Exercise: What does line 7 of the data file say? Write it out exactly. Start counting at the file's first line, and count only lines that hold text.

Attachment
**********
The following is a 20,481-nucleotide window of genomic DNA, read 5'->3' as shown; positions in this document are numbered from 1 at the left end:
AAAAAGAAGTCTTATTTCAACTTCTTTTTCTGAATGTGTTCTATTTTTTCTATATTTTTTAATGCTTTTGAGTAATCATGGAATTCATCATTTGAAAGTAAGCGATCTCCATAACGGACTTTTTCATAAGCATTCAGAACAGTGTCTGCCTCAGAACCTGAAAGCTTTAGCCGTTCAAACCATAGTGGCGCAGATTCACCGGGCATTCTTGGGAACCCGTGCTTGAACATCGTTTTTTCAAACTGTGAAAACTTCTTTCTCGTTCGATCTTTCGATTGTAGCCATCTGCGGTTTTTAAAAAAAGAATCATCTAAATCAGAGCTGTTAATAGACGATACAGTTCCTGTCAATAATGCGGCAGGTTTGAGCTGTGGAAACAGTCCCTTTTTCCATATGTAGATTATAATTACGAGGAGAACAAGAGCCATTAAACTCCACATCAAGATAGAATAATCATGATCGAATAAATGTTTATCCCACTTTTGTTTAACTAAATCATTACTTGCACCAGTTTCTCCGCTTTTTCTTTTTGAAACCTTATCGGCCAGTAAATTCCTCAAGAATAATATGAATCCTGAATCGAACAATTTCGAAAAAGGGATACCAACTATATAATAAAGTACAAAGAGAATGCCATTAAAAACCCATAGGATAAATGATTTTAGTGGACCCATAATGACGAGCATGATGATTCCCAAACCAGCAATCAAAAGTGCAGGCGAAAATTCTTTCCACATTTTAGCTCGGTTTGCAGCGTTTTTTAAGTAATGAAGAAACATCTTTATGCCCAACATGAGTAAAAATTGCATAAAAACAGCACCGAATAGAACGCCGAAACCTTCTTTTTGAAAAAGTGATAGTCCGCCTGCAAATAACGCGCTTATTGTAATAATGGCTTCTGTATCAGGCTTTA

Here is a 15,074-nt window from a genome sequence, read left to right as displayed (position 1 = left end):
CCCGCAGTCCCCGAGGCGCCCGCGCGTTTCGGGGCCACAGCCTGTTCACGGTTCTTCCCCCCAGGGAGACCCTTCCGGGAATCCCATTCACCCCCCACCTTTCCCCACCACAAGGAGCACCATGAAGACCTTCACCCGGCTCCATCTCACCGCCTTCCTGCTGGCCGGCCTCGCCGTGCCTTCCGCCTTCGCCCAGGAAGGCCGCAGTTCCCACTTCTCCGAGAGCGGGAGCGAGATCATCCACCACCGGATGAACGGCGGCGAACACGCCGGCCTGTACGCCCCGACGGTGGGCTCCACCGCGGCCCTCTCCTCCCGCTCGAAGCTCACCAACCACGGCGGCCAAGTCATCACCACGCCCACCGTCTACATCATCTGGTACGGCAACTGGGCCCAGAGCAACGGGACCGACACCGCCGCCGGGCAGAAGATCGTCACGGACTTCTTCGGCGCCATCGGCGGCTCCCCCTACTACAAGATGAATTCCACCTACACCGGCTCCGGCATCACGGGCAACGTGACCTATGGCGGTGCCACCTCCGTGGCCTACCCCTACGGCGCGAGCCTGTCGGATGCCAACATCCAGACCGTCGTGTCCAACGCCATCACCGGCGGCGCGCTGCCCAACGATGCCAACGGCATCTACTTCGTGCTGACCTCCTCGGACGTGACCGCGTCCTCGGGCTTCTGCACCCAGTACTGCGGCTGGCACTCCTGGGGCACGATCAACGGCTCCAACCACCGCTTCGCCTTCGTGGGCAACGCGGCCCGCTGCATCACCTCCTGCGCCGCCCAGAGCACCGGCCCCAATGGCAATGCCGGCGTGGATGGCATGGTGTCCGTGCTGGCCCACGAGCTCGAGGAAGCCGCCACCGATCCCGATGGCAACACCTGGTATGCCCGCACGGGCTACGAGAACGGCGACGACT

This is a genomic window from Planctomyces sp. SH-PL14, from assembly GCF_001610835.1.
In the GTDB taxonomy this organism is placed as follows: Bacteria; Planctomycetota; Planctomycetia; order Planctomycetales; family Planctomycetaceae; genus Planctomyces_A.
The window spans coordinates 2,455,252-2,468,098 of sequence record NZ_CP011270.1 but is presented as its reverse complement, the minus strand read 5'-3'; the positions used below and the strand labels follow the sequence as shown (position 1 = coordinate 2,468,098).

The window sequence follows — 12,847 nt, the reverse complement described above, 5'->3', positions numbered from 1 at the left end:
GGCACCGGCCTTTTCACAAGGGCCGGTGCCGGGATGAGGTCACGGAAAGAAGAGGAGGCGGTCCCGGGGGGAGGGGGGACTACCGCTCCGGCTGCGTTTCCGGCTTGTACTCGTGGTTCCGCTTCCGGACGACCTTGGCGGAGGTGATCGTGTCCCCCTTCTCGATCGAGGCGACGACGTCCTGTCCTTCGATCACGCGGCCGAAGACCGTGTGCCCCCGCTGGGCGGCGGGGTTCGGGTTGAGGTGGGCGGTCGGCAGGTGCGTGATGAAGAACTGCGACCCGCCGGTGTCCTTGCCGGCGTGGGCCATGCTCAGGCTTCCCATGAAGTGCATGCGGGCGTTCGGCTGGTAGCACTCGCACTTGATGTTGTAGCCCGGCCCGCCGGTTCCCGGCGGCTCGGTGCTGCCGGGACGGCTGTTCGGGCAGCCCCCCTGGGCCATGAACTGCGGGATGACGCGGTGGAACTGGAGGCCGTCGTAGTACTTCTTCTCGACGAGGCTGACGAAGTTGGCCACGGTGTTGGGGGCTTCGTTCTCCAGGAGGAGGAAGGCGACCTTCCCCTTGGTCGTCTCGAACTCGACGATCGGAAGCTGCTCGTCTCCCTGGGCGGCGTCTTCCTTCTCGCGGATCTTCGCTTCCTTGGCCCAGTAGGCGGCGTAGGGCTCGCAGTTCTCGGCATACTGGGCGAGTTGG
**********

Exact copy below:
The window spans coordinates 2,455,252-2,468,098 of sequence record NZ_CP011270.1 but is presented as its reverse complement, the minus strand read 5'-3'; the positions used below and the strand labels follow the sequence as shown (position 1 = coordinate 2,468,098).